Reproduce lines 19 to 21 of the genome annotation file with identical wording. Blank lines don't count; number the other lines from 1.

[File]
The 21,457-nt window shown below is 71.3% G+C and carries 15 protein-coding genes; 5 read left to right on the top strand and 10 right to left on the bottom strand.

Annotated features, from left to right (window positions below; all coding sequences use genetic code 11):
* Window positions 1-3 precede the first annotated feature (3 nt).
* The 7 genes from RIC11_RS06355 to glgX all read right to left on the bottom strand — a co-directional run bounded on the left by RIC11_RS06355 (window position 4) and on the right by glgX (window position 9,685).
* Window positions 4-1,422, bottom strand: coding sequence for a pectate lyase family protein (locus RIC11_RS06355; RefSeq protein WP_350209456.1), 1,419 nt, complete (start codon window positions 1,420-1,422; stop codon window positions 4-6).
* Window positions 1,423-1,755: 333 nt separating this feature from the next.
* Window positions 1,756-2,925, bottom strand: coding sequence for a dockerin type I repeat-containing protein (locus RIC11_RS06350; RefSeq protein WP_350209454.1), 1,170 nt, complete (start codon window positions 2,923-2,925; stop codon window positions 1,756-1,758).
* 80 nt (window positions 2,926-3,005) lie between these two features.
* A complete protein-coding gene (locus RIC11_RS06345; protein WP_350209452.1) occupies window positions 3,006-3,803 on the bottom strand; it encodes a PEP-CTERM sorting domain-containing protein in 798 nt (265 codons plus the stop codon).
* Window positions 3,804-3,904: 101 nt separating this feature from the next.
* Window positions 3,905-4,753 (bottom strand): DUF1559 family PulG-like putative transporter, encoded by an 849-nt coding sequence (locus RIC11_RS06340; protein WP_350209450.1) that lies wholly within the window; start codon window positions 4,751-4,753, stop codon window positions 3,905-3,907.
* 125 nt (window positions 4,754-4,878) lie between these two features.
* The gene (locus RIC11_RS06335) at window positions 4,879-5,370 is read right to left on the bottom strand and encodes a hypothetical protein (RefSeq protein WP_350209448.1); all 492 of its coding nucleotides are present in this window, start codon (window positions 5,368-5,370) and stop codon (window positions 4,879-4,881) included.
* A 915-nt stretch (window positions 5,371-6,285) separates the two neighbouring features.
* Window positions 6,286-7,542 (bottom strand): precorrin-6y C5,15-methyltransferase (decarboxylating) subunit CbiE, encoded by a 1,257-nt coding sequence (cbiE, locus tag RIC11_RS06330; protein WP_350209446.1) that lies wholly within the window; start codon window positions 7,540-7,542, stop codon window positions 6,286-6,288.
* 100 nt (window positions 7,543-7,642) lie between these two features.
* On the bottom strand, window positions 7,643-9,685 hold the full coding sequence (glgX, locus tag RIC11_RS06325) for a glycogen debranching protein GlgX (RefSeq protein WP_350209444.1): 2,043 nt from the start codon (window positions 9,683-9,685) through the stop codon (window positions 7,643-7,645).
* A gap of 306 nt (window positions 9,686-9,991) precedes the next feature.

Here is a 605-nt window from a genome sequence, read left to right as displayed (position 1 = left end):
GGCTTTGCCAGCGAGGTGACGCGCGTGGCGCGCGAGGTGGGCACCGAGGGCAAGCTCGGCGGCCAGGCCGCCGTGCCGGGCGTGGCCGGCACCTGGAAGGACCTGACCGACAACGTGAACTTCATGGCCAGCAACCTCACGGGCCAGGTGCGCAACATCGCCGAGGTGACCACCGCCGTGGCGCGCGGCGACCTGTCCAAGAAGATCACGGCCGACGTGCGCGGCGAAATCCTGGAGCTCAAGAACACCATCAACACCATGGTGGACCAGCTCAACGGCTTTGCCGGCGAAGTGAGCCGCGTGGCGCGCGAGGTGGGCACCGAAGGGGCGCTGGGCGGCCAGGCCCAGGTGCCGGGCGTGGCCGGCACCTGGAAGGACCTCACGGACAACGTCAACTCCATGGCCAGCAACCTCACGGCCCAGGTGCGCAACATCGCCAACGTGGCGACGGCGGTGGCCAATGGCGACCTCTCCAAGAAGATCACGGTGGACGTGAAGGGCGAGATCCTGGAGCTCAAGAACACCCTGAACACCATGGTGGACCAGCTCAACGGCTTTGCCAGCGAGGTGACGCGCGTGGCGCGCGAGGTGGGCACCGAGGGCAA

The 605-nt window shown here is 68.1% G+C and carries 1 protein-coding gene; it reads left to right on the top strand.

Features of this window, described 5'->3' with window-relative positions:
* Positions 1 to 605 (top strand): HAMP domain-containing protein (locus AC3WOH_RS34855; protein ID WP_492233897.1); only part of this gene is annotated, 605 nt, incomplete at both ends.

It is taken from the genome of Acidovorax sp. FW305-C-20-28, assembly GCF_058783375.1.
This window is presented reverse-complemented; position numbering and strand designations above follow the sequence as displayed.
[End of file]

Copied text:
Here is a 605-nt window from a genome sequence, read left to right as displayed (position 1 = left end):
GGCTTTGCCAGCGAGGTGACGCGCGTGGCGCGCGAGGTGGGCACCGAGGGCAAGCTCGGCGGCCAGGCCGCCGTGCCGGGCGTGGCCGGCACCTGGAAGGACCTGACCGACAACGTGAACTTCATGGCCAGCAACCTCACGGGCCAGGTGCGCAACATCGCCGAGGTGACCACCGCCGTGGCGCGCGGCGACCTGTCCAAGAAGATCACGGCCGACGTGCGCGGCGAAATCCTGGAGCTCAAGAACACCATCAACACCATGGTGGACCAGCTCAACGGCTTTGCCGGCGAAGTGAGCCGCGTGGCGCGCGAGGTGGGCACCGAAGGGGCGCTGGGCGGCCAGGCCCAGGTGCCGGGCGTGGCCGGCACCTGGAAGGACCTCACGGACAACGTCAACTCCATGGCCAGCAACCTCACGGCCCAGGTGCGCAACATCGCCAACGTGGCGACGGCGGTGGCCAATGGCGACCTCTCCAAGAAGATCACGGTGGACGTGAAGGGCGAGATCCTGGAGCTCAAGAACACCCTGAACACCATGGTGGACCAGCTCAACGGCTTTGCCAGCGAGGTGACGCGCGTGGCGCGCGAGGTGGGCACCGAGGGCAA

The 605-nt window shown here is 68.1% G+C and carries 1 protein-coding gene; it reads left to right on the top strand.